“And even that year is a soft, smooth landing into learning things that are typically taught [in Australia] when children are three,” says Professor Sahlberg.
In an interview on ABC’s Babytalk, he explains Nordic countries view children as citizens with rights.
One of those rights is to safe and high-quality early childhood education and care. And because the power of play is backed by solid evidence, it’s a cornerstone in centres there.
In Finnish kindies (preschool) you’ll see more chaos. More mess, more breaking things and more risky play. You’ll also see children organising themselves more - a skill they sharpen more quickly.
Childhood is recognised as a unique time of life. “We make sure children can be children as long as they feel like it,” says Professor Sahlberg.
The practice pays off with children performing better in comparable international tests later in their schooling.
“People ask ‘how can it be that children start school when they are older, do much less preparation and have less exposure to formal instruction but still do better?’,” he says.
The science of risk
Professor Sahlberg says the “critical years” are between three and six-years-old.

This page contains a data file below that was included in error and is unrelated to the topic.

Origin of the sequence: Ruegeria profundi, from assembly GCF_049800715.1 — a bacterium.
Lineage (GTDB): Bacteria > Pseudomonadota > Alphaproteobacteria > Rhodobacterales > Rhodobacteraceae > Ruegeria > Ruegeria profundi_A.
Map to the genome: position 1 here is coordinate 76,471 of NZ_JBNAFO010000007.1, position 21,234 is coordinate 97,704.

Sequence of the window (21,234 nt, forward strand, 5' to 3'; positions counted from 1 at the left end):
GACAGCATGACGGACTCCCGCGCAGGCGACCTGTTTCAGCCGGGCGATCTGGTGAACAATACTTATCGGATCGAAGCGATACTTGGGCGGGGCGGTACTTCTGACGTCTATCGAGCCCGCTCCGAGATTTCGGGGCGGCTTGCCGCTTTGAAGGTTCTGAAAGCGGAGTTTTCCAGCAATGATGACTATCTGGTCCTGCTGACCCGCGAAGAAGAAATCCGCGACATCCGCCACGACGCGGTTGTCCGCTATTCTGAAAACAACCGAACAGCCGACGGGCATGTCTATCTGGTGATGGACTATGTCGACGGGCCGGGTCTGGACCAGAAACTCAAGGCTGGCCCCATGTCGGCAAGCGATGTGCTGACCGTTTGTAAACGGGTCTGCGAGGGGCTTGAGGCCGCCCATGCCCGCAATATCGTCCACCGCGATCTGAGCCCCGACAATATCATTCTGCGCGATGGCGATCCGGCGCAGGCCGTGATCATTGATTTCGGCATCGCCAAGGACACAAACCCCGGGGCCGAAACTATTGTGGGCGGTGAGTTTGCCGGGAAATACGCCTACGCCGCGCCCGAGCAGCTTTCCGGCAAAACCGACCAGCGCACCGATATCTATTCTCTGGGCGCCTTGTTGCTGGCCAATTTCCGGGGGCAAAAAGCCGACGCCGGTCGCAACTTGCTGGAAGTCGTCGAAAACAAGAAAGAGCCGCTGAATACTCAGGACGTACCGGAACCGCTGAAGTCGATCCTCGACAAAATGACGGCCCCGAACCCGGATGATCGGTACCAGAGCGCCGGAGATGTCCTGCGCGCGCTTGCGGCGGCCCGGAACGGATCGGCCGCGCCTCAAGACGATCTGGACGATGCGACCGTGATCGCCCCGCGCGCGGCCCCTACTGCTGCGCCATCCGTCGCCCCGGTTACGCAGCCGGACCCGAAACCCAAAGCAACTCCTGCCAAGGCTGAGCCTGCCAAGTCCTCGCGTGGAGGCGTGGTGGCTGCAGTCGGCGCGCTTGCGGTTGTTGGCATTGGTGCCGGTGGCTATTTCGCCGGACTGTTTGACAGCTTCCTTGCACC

“If children can play and be able to self-regulate and find their own ways, it’s a golden era of their brain and social development.
“It’s the time when they develop the executive functions that seem to strongly predict their future success in school and life in general.”
If they’re put in a school-like situation “they kind of lose this freedom to explore and experiment” he says.
“If they’re guided or instructed to do certain things too early they may miss this important phase of development.”
A recent episode of ABC TV science show, Catalyst, gave further evidence to the theory.
Parents watched on remotely as children experimented with loose parts play.
Loose parts play is when children have free rein among materials that can be moved, combined, lined up and even taken apart or put back together.
Because these materials can be recycled or improvised, it’s something parents, or groups of parents, can do too.
Catalyst host, Lily Serna, explained that our pre-frontal cortex – the neurological braking system that helps us think before we act - doesn’t fully mature until our mid-twenties.
However our risk intelligence is formed when we are very young.
Overly safe playgrounds, helicopter parenting and less time spent outdoors, however, means kids are encountering less risk than ever. Loose parts play is one remedy for this.
Dr Julie Rudner, a senior lecturer in urban planning at La Trobe University told Serna: “We always assume that risk is negative but it’s not. As kids go on in life they’ll be faced with so many challenges.
“If they start at a young age to never know what their boundaries are … before they find out what they’re capable of, they won’t give themselves the opportunity to life the life they want to live.”
Professor Sahlberg wants to keep things simple for parents though. “The message is let your children play outdoors as often as you can.”